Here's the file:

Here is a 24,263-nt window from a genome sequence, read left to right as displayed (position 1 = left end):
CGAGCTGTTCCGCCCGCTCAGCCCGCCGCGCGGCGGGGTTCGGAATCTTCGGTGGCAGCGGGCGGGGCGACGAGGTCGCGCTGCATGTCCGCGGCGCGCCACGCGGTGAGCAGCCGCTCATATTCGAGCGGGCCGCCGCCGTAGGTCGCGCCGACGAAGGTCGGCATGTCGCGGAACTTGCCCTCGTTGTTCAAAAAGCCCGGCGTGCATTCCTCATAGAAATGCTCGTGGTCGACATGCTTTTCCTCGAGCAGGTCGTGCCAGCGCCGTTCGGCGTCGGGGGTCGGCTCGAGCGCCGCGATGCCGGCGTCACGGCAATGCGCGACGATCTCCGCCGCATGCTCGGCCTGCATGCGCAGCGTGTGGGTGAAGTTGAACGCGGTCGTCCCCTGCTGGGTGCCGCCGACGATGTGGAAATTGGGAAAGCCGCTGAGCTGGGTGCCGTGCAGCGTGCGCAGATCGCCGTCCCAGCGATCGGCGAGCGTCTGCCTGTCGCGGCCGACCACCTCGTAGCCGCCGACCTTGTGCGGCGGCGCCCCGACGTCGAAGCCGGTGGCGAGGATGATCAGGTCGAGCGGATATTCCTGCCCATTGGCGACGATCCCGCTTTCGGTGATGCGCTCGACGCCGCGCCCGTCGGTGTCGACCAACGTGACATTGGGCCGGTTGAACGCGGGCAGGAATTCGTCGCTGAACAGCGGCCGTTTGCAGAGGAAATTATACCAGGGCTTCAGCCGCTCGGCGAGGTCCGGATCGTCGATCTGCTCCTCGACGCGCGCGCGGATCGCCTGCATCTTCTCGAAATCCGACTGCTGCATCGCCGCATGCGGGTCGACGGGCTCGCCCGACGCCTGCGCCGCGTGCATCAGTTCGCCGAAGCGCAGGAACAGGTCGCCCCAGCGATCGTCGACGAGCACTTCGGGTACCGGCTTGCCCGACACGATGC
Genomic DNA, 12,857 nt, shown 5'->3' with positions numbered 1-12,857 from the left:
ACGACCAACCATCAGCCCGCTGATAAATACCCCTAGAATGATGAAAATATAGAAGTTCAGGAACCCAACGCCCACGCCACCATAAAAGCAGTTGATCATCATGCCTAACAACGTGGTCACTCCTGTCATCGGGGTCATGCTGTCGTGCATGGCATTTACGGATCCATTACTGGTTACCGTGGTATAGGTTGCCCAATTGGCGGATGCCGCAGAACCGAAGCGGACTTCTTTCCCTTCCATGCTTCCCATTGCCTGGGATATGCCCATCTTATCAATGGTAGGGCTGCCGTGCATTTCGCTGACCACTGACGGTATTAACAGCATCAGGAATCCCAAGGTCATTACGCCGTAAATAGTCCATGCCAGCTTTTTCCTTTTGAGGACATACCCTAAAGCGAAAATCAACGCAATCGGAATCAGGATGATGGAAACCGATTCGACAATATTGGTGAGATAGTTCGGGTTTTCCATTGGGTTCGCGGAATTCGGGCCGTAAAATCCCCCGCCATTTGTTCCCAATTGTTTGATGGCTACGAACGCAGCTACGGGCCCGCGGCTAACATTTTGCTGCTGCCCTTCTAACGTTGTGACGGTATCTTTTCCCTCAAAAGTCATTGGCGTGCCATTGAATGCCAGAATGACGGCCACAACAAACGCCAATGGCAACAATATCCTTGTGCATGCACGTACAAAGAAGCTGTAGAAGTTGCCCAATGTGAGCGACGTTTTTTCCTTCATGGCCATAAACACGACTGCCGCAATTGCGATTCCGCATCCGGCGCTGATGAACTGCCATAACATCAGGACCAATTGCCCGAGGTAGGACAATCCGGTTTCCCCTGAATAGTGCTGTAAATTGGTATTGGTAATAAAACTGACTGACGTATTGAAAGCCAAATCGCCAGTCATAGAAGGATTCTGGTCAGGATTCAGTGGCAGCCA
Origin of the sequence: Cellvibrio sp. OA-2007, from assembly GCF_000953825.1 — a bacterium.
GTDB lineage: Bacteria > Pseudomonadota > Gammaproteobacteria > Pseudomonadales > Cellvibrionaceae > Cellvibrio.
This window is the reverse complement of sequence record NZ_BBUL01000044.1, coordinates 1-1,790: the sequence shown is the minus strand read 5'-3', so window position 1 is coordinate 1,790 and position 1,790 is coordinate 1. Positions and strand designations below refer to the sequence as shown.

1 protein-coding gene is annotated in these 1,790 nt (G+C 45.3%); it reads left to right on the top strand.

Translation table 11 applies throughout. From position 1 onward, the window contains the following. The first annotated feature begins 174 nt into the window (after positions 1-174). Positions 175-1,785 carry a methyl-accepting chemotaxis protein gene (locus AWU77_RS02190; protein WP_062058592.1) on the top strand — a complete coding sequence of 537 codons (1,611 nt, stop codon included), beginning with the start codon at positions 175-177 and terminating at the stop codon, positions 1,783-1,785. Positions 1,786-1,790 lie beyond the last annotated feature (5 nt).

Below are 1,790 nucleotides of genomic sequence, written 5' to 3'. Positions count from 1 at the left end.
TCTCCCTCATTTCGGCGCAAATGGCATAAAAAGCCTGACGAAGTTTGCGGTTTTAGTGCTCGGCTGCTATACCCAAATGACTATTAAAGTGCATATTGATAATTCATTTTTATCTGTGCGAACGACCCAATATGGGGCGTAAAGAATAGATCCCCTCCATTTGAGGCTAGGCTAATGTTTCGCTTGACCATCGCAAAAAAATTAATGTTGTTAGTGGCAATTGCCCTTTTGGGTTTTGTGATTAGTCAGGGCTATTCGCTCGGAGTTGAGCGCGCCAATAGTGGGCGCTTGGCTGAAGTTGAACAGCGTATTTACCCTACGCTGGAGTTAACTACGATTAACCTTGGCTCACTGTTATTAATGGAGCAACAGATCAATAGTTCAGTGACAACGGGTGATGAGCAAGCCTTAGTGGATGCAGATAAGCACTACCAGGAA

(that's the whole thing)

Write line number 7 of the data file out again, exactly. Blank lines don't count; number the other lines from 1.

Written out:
This window is the reverse complement of sequence record NZ_BBUL01000044.1, coordinates 1-1,790: the sequence shown is the minus strand read 5'-3', so window position 1 is coordinate 1,790 and position 1,790 is coordinate 1. Positions and strand designations below refer to the sequence as shown.